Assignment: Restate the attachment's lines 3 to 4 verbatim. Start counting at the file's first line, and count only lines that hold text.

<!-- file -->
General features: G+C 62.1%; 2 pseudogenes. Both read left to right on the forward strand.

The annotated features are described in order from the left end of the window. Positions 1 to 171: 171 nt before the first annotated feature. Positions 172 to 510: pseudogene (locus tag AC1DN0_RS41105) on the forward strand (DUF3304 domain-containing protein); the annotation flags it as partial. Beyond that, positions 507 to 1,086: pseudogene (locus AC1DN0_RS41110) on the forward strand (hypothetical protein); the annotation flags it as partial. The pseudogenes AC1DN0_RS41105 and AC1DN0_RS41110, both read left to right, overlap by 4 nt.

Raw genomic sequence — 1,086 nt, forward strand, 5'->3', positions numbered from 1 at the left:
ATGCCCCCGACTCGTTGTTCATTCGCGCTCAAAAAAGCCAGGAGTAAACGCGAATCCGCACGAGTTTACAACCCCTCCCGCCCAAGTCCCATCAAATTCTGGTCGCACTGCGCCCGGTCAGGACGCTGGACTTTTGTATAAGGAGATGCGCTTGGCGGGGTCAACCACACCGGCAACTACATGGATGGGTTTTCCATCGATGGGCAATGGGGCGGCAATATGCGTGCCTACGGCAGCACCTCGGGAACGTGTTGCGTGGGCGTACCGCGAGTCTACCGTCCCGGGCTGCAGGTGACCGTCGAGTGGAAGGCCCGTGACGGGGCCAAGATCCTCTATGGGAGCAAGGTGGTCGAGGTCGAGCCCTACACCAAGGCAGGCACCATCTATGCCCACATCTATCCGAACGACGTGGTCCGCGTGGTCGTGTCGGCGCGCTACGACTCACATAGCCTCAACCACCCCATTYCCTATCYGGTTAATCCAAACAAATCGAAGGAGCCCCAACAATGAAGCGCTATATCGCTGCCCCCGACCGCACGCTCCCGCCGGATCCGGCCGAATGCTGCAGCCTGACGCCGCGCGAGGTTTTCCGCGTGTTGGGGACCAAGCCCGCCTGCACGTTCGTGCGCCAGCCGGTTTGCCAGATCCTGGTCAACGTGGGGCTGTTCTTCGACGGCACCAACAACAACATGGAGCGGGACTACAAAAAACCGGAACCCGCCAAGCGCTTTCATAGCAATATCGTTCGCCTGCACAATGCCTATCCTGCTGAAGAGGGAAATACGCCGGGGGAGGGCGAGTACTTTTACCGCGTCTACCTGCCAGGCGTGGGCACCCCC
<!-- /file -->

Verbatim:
Raw genomic sequence — 1,086 nt, forward strand, 5'->3', positions numbered from 1 at the left:
ATGCCCCCGACTCGTTGTTCATTCGCGCTCAAAAAAGCCAGGAGTAAACGCGAATCCGCACGAGTTTACAACCCCTCCCGCCCAAGTCCCATCAAATTCTGGTCGCACTGCGCCCGGTCAGGACGCTGGACTTTTGTATAAGGAGATGCGCTTGGCGGGGTCAACCACACCGGCAACTACATGGATGGGTTTTCCATCGATGGGCAATGGGGCGGCAATATGCGTGCCTACGGCAGCACCTCGGGAACGTGTTGCGTGGGCGTACCGCGAGTCTACCGTCCCGGGCTGCAGGTGACCGTCGAGTGGAAGGCCCGTGACGGGGCCAAGATCCTCTATGGGAGCAAGGTGGTCGAGGTCGAGCCCTACACCAAGGCAGGCACCATCTATGCCCACATCTATCCGAACGACGTGGTCCGCGTGGTCGTGTCGGCGCGCTACGACTCACATAGCCTCAACCACCCCATTYCCTATCYGGTTAATCCAAACAAATCGAAGGAGCCCCAACAATGAAGCGCTATATCGCTGCCCCCGACCGCACGCTCCCGCCGGATCCGGCCGAATGCTGCAGCCTGACGCCGCGCGAGGTTTTCCGCGTGTTGGGGACCAAGCCCGCCTGCACGTTCGTGCGCCAGCCGGTTTGCCAGATCCTGGTCAACGTGGGGCTGTTCTTCGACGGCACCAACAACAACATGGAGCGGGACTACAAAAAACCGGAACCCGCCAAGCGCTTTCATAGCAATATCGTTCGCCTGCACAATGCCTATCCTGCTGAAGAGGGAAATACGCCGGGGGAGGGCGAGTACTTTTACCGCGTCTACCTGCCAGGCGTGGGCACCCCC